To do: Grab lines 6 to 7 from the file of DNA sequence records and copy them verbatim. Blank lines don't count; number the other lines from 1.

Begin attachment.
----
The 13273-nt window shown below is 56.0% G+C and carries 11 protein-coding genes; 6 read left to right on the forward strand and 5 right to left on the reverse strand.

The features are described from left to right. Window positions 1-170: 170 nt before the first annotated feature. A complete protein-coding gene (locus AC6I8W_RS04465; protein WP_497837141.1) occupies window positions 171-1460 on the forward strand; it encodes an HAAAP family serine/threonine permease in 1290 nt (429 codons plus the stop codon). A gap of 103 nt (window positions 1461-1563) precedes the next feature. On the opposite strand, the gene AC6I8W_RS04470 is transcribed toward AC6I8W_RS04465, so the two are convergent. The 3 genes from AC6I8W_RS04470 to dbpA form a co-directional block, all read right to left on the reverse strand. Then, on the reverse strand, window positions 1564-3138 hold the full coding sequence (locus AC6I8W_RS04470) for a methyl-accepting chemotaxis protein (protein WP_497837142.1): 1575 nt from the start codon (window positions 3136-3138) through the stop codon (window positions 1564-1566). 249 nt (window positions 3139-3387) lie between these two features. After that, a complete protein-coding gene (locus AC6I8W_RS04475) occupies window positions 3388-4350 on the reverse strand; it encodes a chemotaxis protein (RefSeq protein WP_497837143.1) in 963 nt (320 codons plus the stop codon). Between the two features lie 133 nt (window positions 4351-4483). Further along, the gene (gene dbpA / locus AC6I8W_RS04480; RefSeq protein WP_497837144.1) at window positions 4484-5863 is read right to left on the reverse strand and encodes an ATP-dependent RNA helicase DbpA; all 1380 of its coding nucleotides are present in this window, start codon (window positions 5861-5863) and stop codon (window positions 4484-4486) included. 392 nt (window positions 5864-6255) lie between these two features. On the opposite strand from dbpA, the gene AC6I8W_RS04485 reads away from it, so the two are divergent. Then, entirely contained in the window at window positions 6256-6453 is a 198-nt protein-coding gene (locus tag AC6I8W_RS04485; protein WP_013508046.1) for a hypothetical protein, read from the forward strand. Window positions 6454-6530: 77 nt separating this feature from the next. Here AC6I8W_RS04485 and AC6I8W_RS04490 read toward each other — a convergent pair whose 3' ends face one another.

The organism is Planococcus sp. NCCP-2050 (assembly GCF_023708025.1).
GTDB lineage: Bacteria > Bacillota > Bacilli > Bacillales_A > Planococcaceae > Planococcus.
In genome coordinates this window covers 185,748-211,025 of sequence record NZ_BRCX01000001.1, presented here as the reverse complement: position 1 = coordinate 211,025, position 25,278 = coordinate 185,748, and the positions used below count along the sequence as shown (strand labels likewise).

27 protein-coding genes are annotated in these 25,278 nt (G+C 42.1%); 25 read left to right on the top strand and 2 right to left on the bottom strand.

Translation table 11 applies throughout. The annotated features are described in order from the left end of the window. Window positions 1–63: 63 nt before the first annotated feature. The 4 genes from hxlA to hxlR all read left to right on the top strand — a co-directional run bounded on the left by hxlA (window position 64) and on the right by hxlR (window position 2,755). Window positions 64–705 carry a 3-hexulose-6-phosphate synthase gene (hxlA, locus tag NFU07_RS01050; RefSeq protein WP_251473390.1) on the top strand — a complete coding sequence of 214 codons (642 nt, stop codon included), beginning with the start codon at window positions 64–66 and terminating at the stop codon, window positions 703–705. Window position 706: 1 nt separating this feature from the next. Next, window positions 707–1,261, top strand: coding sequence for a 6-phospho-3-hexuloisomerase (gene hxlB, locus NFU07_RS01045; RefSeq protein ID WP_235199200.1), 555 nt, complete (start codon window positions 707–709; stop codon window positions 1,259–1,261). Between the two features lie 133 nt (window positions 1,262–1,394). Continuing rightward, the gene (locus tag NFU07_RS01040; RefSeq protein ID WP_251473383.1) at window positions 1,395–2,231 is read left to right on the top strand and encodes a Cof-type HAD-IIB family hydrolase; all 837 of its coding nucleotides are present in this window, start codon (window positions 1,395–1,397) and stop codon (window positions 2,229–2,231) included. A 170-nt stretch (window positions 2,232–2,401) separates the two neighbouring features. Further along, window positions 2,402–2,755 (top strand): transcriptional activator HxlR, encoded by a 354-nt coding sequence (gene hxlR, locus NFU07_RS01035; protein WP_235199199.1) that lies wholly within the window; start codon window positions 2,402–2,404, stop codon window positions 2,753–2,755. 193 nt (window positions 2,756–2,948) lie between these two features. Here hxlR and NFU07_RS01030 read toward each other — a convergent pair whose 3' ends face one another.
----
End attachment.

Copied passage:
27 protein-coding genes are annotated in these 25,278 nt (G+C 42.1%); 25 read left to right on the top strand and 2 right to left on the bottom strand.

Translation table 11 applies throughout. The annotated features are described in order from the left end of the window. Window positions 1–63: 63 nt before the first annotated feature. The 4 genes from hxlA to hxlR all read left to right on the top strand — a co-directional run bounded on the left by hxlA (window position 64) and on the right by hxlR (window position 2,755). Window positions 64–705 carry a 3-hexulose-6-phosphate synthase gene (hxlA, locus tag NFU07_RS01050; RefSeq protein WP_251473390.1) on the top strand — a complete coding sequence of 214 codons (642 nt, stop codon included), beginning with the start codon at window positions 64–66 and terminating at the stop codon, window positions 703–705. Window position 706: 1 nt separating this feature from the next. Next, window positions 707–1,261, top strand: coding sequence for a 6-phospho-3-hexuloisomerase (gene hxlB, locus NFU07_RS01045; RefSeq protein ID WP_235199200.1), 555 nt, complete (start codon window positions 707–709; stop codon window positions 1,259–1,261). Between the two features lie 133 nt (window positions 1,262–1,394). Continuing rightward, the gene (locus tag NFU07_RS01040; RefSeq protein ID WP_251473383.1) at window positions 1,395–2,231 is read left to right on the top strand and encodes a Cof-type HAD-IIB family hydrolase; all 837 of its coding nucleotides are present in this window, start codon (window positions 1,395–1,397) and stop codon (window positions 2,229–2,231) included. A 170-nt stretch (window positions 2,232–2,401) separates the two neighbouring features. Further along, window positions 2,402–2,755 (top strand): transcriptional activator HxlR, encoded by a 354-nt coding sequence (gene hxlR, locus NFU07_RS01035; protein WP_235199199.1) that lies wholly within the window; start codon window positions 2,402–2,404, stop codon window positions 2,753–2,755. 193 nt (window positions 2,756–2,948) lie between these two features. Here hxlR and NFU07_RS01030 read toward each other — a convergent pair whose 3' ends face one another.